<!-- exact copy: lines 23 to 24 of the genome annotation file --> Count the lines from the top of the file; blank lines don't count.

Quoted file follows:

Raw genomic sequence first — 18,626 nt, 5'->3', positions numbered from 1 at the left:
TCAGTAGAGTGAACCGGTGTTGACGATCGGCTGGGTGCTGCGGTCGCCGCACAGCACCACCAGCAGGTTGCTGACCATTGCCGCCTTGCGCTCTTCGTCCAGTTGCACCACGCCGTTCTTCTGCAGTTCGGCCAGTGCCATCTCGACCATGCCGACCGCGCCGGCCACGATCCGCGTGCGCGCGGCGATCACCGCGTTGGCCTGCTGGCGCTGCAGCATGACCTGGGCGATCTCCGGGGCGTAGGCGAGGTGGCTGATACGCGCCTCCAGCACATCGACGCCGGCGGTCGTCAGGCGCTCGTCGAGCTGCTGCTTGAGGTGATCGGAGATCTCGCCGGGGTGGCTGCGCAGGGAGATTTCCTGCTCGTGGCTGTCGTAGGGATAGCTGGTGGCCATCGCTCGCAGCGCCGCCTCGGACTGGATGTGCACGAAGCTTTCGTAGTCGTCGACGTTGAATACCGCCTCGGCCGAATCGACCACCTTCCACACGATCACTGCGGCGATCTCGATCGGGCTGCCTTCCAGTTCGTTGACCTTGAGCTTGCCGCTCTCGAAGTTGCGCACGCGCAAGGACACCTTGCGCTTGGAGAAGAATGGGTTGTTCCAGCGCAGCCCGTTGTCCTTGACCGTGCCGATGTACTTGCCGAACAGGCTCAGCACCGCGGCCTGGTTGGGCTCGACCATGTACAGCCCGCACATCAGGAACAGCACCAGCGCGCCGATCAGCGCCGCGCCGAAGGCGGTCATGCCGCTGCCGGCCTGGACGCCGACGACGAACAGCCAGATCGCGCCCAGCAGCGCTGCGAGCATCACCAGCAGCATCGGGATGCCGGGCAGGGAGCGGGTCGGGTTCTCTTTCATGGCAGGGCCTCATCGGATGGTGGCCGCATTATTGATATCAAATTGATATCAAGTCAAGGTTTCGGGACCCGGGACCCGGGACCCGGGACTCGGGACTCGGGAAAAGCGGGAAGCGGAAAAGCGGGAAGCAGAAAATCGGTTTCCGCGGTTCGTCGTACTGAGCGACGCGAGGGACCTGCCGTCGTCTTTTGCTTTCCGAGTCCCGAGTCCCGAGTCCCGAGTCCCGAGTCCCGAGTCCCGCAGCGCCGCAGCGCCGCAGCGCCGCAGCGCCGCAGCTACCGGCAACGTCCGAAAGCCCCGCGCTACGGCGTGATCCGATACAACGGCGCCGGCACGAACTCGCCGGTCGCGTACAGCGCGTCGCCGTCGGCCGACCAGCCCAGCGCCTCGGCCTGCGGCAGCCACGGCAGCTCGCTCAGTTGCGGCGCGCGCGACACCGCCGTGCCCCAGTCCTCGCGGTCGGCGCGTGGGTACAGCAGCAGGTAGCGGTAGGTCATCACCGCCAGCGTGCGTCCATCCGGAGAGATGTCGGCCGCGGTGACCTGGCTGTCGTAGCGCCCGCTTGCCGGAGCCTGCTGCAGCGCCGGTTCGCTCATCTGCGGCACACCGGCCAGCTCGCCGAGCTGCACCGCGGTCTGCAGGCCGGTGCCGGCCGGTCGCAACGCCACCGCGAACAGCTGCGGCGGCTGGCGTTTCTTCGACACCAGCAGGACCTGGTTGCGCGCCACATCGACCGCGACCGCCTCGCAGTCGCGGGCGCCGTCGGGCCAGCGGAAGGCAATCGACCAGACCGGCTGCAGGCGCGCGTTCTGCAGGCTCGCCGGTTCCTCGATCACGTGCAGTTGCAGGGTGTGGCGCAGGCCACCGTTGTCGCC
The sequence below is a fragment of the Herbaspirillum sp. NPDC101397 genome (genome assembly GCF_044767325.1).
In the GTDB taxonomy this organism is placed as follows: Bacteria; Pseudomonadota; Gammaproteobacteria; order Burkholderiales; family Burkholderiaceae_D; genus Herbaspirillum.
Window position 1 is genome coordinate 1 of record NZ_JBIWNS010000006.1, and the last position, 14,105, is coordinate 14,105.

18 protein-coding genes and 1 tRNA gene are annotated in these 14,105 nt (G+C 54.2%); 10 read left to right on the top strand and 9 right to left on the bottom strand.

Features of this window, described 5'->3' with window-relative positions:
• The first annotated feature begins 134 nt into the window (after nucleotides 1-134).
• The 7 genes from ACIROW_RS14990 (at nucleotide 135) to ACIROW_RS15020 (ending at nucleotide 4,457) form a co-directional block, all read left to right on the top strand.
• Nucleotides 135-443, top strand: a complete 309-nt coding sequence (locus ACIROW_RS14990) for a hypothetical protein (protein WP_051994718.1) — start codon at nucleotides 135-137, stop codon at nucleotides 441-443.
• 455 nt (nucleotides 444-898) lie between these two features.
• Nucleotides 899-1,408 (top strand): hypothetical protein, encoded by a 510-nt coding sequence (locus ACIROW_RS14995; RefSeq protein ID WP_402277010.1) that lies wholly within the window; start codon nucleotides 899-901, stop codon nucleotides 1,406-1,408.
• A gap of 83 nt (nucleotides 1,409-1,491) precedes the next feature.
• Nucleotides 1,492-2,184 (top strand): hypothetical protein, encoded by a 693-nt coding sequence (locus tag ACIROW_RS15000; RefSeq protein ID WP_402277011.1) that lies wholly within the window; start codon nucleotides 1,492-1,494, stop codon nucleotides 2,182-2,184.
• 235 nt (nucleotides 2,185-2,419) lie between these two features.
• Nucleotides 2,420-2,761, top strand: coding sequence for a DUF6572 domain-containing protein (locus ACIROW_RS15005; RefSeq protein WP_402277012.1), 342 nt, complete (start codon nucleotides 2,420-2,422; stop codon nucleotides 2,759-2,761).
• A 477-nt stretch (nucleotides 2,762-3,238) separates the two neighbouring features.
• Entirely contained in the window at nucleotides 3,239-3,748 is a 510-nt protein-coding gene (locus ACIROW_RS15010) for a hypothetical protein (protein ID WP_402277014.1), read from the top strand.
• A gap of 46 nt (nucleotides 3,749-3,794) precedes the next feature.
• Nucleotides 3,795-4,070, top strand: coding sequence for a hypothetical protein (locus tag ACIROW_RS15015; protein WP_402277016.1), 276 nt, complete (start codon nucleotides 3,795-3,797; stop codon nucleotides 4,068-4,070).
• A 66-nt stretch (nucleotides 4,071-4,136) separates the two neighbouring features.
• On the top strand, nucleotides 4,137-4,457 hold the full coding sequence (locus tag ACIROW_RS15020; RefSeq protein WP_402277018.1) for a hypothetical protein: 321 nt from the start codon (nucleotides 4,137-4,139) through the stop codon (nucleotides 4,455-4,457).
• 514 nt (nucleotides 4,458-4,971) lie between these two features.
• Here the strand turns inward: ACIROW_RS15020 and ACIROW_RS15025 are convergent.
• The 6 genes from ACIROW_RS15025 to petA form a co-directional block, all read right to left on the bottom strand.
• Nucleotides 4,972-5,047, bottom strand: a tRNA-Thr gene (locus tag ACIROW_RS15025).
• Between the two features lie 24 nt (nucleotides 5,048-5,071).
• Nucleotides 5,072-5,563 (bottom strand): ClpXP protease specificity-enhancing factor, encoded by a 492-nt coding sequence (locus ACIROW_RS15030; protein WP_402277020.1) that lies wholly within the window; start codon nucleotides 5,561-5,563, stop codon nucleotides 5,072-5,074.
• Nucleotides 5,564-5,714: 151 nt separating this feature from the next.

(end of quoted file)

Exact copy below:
• 514 nt (nucleotides 4,458-4,971) lie between these two features.
• Here the strand turns inward: ACIROW_RS15020 and ACIROW_RS15025 are convergent.